Voltaire observed that "Doubt is not a pleasant condition, but certainty is an absurd one." In their Open Forum, Brown and his colleagues (1) remind us that lore, tradition, and authority influence our thinking about suicidal patients. But that is not their main message. It is that suicide assessment must be continuous throughout the course of a patient's illness, even as the patient improves.
Should we trust a suicidal patient's sudden improvement, especially if the patient is judged to be at high risk of suicide? No evidence-based psychiatry can fully inform the clinician's judgment in this challenging clinical situation.
Psychiatric inpatients interact with clinicians along a dynamic continuum of truthfulness and deception, making it difficult for clinicians to discern real from feigned improvement at any given time and circumstance. Clear and unambiguous examples of real versus feigned improvement among high-risk suicidal patients are found only at the poles of the continuum.
A patient admitted to a hospital for treatment is expected to improve; that is the norm. But sudden clinical improvement among patients assessed at high risk of suicide poses a dilemma: is this a valid though rapid result of treatment, a decision to die that has brought relief, or a deception aimed at rapid discharge? Such a development challenges the psychiatrist's clinical acumen. The psychiatrist and the treatment team must determine not merely whether the suicidal patient's improvement is real or feigned but also whether any improvement is durable enough to sustain the patient's safety after discharge.
Complicating any risk assessment is the fact that the length of stay on most psychiatric inpatient units is brief, usually because of pressure from utilization reviewers. Some inpatients have stays of only five days or less. Inevitably, many are discharged to outpatient follow-up when they are still at moderate risk of suicide. Because the clinical focus is on returning psychiatric inpatients to the community as soon as possible, the high-risk suicidal patient who evinces sudden improvement fits in all too well with this treatment model and is easily discharged prematurely. Thus the extent of the persisting high risk can be easily overlooked. However, all improvements, not just sudden ones, require careful assessment to determine readiness for discharge.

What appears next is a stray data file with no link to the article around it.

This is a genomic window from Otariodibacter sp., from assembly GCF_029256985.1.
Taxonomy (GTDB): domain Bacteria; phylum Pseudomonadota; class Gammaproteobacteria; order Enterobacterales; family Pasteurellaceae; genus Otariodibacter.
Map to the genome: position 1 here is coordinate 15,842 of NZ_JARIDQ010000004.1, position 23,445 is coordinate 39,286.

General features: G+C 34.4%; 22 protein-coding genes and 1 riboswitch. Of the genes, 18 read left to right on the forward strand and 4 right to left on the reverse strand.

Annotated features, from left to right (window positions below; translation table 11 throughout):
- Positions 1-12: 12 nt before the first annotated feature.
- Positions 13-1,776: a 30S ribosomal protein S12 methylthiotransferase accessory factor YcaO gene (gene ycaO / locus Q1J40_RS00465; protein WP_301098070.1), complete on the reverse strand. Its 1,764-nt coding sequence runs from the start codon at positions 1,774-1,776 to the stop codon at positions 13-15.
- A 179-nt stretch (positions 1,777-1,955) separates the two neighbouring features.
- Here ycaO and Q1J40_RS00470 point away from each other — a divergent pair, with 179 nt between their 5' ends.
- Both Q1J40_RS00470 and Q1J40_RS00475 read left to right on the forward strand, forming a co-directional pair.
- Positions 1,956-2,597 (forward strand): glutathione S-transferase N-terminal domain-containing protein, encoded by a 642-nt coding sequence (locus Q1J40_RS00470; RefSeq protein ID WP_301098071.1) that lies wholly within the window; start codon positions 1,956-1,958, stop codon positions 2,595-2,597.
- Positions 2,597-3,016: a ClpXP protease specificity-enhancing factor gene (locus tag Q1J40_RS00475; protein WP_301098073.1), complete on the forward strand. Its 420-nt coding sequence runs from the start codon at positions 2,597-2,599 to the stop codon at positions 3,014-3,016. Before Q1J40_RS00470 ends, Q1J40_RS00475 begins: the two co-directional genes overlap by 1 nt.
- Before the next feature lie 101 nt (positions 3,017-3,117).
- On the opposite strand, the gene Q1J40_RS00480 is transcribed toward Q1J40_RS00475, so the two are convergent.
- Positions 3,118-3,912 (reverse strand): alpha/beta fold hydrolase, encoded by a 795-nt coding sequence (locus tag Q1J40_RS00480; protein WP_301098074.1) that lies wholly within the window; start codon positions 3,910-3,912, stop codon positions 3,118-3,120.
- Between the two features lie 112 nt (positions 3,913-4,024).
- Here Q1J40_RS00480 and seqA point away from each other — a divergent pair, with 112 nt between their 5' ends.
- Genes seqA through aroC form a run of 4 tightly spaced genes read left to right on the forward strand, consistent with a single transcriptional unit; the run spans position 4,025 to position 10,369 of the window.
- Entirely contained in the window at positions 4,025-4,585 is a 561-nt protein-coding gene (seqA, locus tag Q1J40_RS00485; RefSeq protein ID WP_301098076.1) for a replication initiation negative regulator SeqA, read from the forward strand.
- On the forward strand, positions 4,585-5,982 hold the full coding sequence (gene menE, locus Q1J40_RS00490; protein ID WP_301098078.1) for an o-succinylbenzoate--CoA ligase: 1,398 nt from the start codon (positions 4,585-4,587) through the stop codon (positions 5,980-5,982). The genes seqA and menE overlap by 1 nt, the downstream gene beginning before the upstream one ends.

Many psychiatric inpatients improve rapidly shortly after admission. The structured milieu, initiation of treatment, effects of medications, safety measures provided, and peer interactions can promote rapid improvement. Antianxiety, antipsychotic, and sleep medications can be effective within minutes or hours; a good night's sleep can result in rapid improvement in the patient's clinical condition. Apart from medications, psychosocial interventions—especially group therapy—decrease anxiety, reduce isolation, improve reality testing, provide needed hope and support, and shorten the hospital length of stay (2). Providing detoxifying services to patients who have been abusing substances can rapidly reduce high suicide risk, often dramatically; the effect is lasting when abstinence can be sustained. The genuinely improving patient, whose improvement is confirmed by multiple observers, usually gives the staff permission to speak to others who know the patient, adheres to treatment recommendations, conforms to unit policies, attends and participates in group meetings, socializes with other patients, and is visible on the unit.